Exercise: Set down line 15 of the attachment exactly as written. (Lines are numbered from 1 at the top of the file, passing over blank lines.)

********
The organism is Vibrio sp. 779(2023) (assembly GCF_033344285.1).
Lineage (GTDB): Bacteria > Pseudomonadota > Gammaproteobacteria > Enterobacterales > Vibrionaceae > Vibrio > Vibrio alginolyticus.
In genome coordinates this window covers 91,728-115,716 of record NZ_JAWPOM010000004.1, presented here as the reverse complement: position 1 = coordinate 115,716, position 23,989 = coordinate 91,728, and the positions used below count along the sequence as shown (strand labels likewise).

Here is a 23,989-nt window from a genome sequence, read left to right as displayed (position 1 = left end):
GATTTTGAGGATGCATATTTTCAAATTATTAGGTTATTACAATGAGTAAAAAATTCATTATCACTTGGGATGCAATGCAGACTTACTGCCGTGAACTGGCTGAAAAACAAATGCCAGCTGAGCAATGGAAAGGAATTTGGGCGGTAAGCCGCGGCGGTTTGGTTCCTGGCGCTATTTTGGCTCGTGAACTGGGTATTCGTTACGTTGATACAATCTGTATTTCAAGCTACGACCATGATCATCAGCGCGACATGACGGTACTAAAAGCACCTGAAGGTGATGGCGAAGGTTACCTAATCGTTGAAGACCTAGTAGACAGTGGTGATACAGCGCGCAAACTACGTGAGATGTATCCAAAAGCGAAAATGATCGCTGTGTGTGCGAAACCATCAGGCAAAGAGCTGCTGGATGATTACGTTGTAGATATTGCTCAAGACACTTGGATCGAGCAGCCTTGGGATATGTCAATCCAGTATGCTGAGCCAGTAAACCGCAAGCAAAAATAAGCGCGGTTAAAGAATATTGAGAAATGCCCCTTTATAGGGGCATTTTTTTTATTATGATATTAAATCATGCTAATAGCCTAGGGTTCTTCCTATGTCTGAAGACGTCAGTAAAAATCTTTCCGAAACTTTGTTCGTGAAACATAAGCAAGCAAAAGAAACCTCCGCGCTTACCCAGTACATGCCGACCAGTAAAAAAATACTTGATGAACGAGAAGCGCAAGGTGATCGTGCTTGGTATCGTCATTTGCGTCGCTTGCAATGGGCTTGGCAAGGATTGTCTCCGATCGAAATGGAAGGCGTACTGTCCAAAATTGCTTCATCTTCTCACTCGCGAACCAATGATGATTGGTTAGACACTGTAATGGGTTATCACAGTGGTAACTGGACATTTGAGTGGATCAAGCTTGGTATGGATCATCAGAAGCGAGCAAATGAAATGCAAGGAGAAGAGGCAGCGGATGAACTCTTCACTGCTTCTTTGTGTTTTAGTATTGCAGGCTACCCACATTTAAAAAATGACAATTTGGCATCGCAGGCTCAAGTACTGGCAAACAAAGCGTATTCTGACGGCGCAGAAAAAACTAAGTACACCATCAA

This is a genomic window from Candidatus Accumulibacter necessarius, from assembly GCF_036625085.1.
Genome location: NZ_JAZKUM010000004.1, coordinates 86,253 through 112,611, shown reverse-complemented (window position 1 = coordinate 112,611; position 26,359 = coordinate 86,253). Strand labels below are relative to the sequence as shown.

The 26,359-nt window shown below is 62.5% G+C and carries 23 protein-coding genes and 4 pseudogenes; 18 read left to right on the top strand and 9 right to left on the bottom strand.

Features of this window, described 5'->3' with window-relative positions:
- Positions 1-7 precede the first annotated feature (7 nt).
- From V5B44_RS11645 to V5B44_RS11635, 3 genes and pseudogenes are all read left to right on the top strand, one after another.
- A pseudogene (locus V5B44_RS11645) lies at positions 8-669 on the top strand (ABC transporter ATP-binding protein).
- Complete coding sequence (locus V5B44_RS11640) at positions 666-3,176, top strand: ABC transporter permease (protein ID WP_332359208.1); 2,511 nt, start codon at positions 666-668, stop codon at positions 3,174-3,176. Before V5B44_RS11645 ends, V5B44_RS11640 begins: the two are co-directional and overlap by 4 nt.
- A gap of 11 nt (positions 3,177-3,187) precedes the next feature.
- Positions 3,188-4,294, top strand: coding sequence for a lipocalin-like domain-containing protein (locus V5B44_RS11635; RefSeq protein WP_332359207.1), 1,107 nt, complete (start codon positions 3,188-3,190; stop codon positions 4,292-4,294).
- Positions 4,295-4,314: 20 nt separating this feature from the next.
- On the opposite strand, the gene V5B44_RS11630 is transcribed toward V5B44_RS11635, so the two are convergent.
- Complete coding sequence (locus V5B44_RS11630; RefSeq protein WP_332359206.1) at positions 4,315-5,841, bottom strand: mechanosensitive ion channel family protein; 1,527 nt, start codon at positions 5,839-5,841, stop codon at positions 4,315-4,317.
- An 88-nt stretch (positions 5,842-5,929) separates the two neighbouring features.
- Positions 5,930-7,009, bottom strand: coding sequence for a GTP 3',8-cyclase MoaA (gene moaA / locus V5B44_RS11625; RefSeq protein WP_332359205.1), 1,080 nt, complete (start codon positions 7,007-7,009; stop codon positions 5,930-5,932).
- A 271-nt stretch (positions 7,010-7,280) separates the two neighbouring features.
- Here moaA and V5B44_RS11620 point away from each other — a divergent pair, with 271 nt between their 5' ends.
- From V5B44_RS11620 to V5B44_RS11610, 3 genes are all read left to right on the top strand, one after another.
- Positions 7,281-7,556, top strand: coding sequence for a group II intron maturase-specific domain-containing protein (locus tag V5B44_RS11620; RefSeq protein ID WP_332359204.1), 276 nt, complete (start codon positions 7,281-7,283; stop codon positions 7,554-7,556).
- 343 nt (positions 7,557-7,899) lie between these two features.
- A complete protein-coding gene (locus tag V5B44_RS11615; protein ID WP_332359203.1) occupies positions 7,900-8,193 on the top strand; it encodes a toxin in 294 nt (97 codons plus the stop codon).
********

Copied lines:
- Positions 3,188-4,294, top strand: coding sequence for a lipocalin-like domain-containing protein (locus V5B44_RS11635; RefSeq protein WP_332359207.1), 1,107 nt, complete (start codon positions 3,188-3,190; stop codon positions 4,292-4,294).